17 Mar 2017 |
Research article |
Entrepreneurship & Management
How to Define a Problem or a Business Opportunity Statement
Why a Problem or Business Opportunity Statement?
Usually, few people are concerned with formulating an accurate problem or business opportunity statement because they think they understand it. So why waste time on this? In fact, an ill-defined problem or business opportunity can bring you and your team to find an excellent solution to the wrong problem, or opportunity, and then having to start over. It is also common for team members to work on finding a solution to a problem or an opportunity that is not the same for all: members of the creative team may come up with a different understanding of the problem or business opportunity statement if it is not clear, accurate, and well-defined. Consequently, by wanting to save some time, you could end up wasting twice as much of it. Even worse, the project could end up being a complete failure!
In this article, you will find a creative tool to help you present the problem or business opportunity.
We designed a short creativity tool named “Mini Problem / Business Opportunity Statement” by simplifying some characteristics of the creativity tool known as the “Problem Statement”. This shortened creativity tool will help you present the problem or the business opportunity in a clear and accurate way, even if you have little time to spend on your creative session. This is a mini creativity tool designed for innovators who have little time. It takes less than 5 minutes to learn!
Markers, paper, and board.
How to Use this Mini Problem / Business Opportunity Statement?
1. Analysis of the Problem or the Business Opportunity
This short creativity tool will allow you to better define the problem to solve or the business opportunity to seize. Begin by analyzing the context of the problem or business opportunity by considering the following points:
- The data you have on the problem or opportunity, and the data you do not have;
- The set of circumstances causing the problem;
- For the business opportunity: the current situation without this opportunity, and the future situation when it is marketed – identifying what change this business opportunity will bring;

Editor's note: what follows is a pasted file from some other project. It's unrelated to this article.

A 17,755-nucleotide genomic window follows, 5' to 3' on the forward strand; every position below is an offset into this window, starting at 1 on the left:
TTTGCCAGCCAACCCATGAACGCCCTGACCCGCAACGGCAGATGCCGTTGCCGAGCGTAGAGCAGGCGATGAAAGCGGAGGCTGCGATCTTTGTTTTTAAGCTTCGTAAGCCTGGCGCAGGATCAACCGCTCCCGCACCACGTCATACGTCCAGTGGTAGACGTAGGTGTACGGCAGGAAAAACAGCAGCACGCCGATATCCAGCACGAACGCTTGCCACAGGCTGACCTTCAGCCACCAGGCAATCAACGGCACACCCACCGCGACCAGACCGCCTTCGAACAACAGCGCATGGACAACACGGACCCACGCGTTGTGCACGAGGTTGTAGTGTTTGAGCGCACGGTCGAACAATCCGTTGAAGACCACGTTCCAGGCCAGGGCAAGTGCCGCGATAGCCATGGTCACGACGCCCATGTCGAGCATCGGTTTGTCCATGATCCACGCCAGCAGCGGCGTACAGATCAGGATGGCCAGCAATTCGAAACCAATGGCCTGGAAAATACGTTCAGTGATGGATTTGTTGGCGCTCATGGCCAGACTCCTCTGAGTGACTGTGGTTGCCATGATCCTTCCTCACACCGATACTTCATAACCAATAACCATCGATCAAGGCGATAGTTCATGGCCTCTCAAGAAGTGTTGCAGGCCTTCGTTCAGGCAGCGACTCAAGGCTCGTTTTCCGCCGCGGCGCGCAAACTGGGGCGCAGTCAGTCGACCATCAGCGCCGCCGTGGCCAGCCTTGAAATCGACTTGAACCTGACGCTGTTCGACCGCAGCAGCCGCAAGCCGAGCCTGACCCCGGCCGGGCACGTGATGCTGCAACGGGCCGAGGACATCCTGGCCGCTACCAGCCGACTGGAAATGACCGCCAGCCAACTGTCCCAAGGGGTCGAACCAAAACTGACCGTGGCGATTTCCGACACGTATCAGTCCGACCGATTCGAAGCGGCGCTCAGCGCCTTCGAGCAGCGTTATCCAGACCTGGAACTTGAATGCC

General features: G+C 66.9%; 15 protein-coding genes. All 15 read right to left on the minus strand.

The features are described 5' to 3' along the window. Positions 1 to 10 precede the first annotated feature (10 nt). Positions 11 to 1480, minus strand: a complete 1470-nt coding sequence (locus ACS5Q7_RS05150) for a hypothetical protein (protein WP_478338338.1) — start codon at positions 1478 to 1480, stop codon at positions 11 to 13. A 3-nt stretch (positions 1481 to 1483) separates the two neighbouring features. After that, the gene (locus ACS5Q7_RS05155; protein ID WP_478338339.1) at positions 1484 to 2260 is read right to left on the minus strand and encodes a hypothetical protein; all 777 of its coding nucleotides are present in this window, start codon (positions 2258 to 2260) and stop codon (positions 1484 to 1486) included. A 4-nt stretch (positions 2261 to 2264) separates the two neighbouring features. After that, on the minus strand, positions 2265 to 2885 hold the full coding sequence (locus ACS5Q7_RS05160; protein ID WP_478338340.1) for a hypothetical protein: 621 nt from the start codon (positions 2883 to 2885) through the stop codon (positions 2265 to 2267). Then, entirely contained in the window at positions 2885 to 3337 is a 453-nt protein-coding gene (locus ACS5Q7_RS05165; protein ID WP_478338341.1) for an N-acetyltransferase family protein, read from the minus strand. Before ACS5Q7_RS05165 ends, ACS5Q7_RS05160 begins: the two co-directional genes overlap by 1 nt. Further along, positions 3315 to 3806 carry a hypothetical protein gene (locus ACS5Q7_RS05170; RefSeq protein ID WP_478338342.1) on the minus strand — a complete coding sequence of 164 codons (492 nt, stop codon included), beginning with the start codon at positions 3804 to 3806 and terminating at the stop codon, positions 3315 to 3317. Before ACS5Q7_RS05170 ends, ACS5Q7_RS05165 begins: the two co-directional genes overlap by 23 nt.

- The environment relevant to the problem or the business opportunity: places, suppliers, customers, climate conditions, etc.;
- The key players and stakeholders involved;
- The components of the business opportunity or problem if they can be broken down;
- Any other relevant factor to help define the problem or opportunity.
2. Clear, Precise, and Well-Defined Statement
Your problem or business opportunity statement must be SIMPLE, EASY to UNDERSTAND, and CLEAR to ALL those who will read it. After performing the analysis described above, you are now able to write drafts to define the problem or business opportunity. Work on your statement until you feel that it is clear and accurate. Show it to several people and ask them what they understand. If their understanding of the statement is the same as yours, then your problem or business opportunity statement is clear and accurate. But take care! Make sure the business opportunity or problem statement is the right one!
If, however, the people who read your problem or business opportunity statement do not ALL have the same understanding you have, you must continue to work on your statement.
3. Other Things to Consider (Optional) to Clearly Define the Problem or Business Opportunity
After completing steps one and two above, you might consider the following to further define the problem or the business opportunity:
- Which weakness, difficulty, or other negative elements will you minimize or eliminate?
- Will your resulting solution or opportunity bring positive outcomes? If yes, which ones?
- Is this problem or business opportunity too big to consider as a whole in one creative session?
- Is this problem a set of problems that you can analyze in parts? Can the business opportunity be separated into different opportunity segments?
- Should only part of the problem or business opportunity be addressed, given the time allocated to the creative session? If yes, which one?
- Conversely, is the problem or business opportunity too small to address? Are there other elements that should be added to your analysis of the problem or business opportunity?
Consider the answers you have for these points to better simplify, clarify, and define the problem or business opportunity statement that has been developed. Do not forget to show your statement to several people to ensure that their understanding precisely corresponds to the message you want to convey!
Other creativity tools
We chose nine creativity tools and simplified them in order to be learned in less than 5 minutes. They were tested with 2,000 participants for successfully for two years. We recommend using at least three during your ideation sessions (one for the three ideation stages below): they might allow you to generate more and better ideas.
To define the problem or need
We made the following mini creativity tools:
- Mini Problem Statement
- Mini Is / Is Not
- Mini Kipling / 5 W1H
To generate ideas
- Mini Brainstorming
- Mini Brainwriting 6-3-5
- Mini Mind Map
- Mini C-K
To choose an idea to solve a problem or meet the needs
- Mini Praise
- Mini SCAMPER
- Mini Yellow box
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